Meghan and I took off for the bright lights and big city of Paris Saturday afternoon. We thought we needed a good strong dose of arts and culture, see how the beatniks and ex-pats were doing, so we loaded up my little Crosstrek and hit the road for Paris . . . Arkansas, that is.
Had ya going there for a minute, didn't I ?
Paris, AR. is about an hour or so south of Fayetteville, in between Ozark and Clarksville. We decided to skip the interstate and take the Pig Trail, so named because of all the University of Arkansas students heading south to Little Rock to see their mommas and daddies on long weekends. It's a gorgeous roadway, full of curves and scenic overlooks, and a lot of fun to take David's motorcycle on. You can get lots and lots of tummy tickles as you wind your way down the mountain.
Paris is a sleepy little Southern town, once full of life, i'm sure, but now the downtown square is deserted, all businesses having moved to the outskirts of town or being driven out of business altogether by Walmart. The courthouse and square really look like they're straight out of a movie set, and the surrounding neighborhood is full of white clapboard houses with long screened in porches, covered in shade by big elm trees and maple trees. The few people that we ran into all spoke with a long, Southern drawl, as if the heat itself made talking difficult. They were as nice as could be and I could've sat and listened to them all day long. There's something really comforting and soothing to a good Southern accent, and Southerners do like to hear themselves talk.
Meghan and I wandered around the square for a bit before getting in the car and driving over to a coal miner's museum and memorial. There was a blacksmith shop and a miner's house, completely furnished with pieces from the time that the house was built, probably around the early part of the 20th century. The caretaker was the nicest woman, full of stories about the furnishings and the family who donated the house. In fact, she was your typical Southern lady, talking to us for a good hour and a half; I felt as though I was visiting with my grandmother.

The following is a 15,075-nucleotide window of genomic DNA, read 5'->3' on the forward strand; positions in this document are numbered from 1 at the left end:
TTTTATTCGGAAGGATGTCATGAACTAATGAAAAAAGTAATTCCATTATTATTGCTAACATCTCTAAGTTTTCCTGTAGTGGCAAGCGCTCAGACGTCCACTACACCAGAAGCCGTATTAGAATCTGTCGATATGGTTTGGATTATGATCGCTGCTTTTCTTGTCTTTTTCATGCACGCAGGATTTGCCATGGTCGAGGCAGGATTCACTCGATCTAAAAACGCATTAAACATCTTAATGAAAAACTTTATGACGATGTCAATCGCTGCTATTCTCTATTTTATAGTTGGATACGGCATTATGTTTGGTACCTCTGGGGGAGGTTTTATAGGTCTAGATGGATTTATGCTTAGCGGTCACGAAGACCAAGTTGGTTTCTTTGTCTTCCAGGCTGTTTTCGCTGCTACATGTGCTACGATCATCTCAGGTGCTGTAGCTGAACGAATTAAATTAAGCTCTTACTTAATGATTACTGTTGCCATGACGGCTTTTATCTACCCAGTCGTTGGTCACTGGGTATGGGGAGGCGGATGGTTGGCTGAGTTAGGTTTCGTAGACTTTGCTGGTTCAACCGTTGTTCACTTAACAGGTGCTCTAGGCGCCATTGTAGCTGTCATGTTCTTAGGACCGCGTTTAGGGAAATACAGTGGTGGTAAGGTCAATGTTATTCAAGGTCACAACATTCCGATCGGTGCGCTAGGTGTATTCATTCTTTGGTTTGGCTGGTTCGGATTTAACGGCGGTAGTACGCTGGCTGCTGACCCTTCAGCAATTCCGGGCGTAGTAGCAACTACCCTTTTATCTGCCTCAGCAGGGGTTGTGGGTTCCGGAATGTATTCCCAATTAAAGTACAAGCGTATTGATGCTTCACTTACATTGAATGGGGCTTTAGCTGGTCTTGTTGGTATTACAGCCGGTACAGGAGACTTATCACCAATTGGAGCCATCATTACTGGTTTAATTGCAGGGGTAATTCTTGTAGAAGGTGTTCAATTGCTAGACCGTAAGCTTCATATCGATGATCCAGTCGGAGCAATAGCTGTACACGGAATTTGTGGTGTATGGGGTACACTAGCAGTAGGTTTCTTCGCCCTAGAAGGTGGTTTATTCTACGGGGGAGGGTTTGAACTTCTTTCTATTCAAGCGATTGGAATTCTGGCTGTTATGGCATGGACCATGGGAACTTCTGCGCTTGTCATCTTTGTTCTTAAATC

Visiting these kinds of places, experiencing the sleepiness of a quiet town square and the peacefulness of a warm spring afternoon where you can only hear the far away hum of cars and the very close hum of crickets brings out the daydreamer in me. I imagine what a town like Paris must've been like in its heyday, the square coming alive with farmers coming in on market day, local women catching up on the latest gossip, kids running around up to no good, I'm sure. Then the long lazy summer evenings, families and neighbors gathering on long porches, swatting at the flies and murmuring in quiet voices, lightning bugs dancing amongst the tree branches. Just think how quiet it would've been, how connected everyone was to each other, no emails, no social media, no Netflix. It was just neighbors reaching out to other neighbors. Doesn't that sound wonderful? I think it does.
I think I was born in the wrong era.